President Barack Obama and Republican challenger Mitt Romney remained in a virtual tie in the latest opinion polls released on Sunday, just two days before the White House election.
The survey by the Wall Street Journal and NBC News gave Obama 48 percent support and Romney 47 percent — a statistical dead heat, given the survey's margin of error of plus or minus 2.55 percentage points.
"This poll is reflecting a very, very close campaign nationally," Republican pollster Bill McInturff, who conducted this survey with Democratic pollster Peter Hart, said in a statement.
"It's a dead heat," Hart added. "This election is going to be decided by turnout, turnout, turnout."
The poll, conducted between 1-3 November, sampled 1475 likely voters. The findings were in keeping with most national polls which find the presidential contest too close to call.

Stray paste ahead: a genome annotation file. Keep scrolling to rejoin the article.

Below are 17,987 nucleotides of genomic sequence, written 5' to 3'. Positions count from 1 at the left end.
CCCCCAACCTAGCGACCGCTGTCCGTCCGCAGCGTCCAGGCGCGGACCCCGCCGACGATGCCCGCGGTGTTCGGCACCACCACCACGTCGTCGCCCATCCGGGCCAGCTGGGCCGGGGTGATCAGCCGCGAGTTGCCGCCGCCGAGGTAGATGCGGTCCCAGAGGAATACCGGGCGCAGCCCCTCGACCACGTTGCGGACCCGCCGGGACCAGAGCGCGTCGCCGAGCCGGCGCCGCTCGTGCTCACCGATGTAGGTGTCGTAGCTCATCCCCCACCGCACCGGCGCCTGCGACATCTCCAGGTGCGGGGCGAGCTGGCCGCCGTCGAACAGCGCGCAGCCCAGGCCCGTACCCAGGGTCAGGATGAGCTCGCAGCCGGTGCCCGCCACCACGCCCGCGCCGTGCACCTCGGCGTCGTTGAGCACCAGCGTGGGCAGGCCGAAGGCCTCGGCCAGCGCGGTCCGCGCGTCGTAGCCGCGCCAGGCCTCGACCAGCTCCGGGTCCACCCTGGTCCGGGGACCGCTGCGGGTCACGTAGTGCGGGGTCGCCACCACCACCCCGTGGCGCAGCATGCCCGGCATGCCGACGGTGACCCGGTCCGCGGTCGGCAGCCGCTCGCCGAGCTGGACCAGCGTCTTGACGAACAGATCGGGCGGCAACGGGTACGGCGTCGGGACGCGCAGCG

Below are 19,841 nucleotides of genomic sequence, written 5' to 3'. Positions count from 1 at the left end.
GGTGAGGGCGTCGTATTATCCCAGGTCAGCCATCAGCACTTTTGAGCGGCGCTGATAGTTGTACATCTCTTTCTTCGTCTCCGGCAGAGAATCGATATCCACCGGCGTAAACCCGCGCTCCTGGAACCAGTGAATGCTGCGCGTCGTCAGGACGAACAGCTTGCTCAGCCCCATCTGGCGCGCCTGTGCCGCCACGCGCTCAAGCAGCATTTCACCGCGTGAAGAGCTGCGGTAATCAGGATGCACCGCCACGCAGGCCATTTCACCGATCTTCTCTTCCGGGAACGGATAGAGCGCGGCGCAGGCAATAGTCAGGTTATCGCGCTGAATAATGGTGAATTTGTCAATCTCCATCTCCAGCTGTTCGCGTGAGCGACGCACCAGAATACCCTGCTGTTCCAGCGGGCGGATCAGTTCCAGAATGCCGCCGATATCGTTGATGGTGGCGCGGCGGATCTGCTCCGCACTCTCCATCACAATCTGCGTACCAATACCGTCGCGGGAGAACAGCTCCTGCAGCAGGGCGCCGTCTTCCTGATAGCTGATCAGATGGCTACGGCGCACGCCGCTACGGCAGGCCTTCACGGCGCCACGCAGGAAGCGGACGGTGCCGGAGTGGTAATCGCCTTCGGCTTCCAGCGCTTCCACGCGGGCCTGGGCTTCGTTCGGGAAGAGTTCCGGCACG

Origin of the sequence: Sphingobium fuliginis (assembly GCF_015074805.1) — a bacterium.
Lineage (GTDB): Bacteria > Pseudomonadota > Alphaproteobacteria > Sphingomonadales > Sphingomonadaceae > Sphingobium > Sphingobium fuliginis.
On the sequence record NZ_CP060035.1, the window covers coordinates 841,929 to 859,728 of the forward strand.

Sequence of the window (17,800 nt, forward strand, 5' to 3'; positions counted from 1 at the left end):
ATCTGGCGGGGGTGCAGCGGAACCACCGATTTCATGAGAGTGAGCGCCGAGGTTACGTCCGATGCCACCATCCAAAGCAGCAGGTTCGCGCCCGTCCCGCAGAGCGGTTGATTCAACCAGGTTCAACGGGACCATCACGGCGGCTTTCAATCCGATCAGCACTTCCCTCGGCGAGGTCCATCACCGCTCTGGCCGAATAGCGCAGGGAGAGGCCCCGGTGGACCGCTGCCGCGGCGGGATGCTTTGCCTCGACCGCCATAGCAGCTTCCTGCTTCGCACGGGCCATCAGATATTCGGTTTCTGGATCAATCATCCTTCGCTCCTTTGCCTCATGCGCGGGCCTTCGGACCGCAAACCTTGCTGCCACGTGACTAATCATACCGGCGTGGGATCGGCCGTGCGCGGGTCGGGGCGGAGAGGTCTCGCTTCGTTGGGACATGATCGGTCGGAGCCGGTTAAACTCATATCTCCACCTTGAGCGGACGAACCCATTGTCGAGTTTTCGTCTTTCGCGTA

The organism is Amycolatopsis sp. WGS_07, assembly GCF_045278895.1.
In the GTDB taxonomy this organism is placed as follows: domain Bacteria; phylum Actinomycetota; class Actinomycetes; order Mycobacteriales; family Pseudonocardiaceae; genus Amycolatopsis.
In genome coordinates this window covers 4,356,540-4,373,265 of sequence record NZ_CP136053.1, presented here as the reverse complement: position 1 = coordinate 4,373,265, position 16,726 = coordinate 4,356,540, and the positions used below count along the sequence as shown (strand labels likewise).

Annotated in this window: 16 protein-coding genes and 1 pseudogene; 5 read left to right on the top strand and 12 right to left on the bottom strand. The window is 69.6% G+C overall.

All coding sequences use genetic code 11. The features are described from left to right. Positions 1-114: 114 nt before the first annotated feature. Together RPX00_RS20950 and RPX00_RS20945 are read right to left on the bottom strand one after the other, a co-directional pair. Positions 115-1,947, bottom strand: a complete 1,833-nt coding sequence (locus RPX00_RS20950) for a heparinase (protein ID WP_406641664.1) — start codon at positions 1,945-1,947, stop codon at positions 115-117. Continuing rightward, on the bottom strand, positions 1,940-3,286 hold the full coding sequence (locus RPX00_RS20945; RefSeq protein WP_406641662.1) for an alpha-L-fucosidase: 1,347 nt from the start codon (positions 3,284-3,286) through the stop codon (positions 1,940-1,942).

Meanwhile, a USA Today/Gallup Poll of swing states showed voters were evenly split, with 48 percent choosing Obama and 48 percent Romney.
However, a Pew survey found that Obama led 48 percent to 45 percent among likely voters who already have made up their minds, with four percent saying they remain uncommitted.
Most polls, however, give Obama a slight but significant lead in most of the crucial battleground states that ultimately will determine the outcome of the presidential election, and therefore give the Democratic incumbent favourable odds of re-election.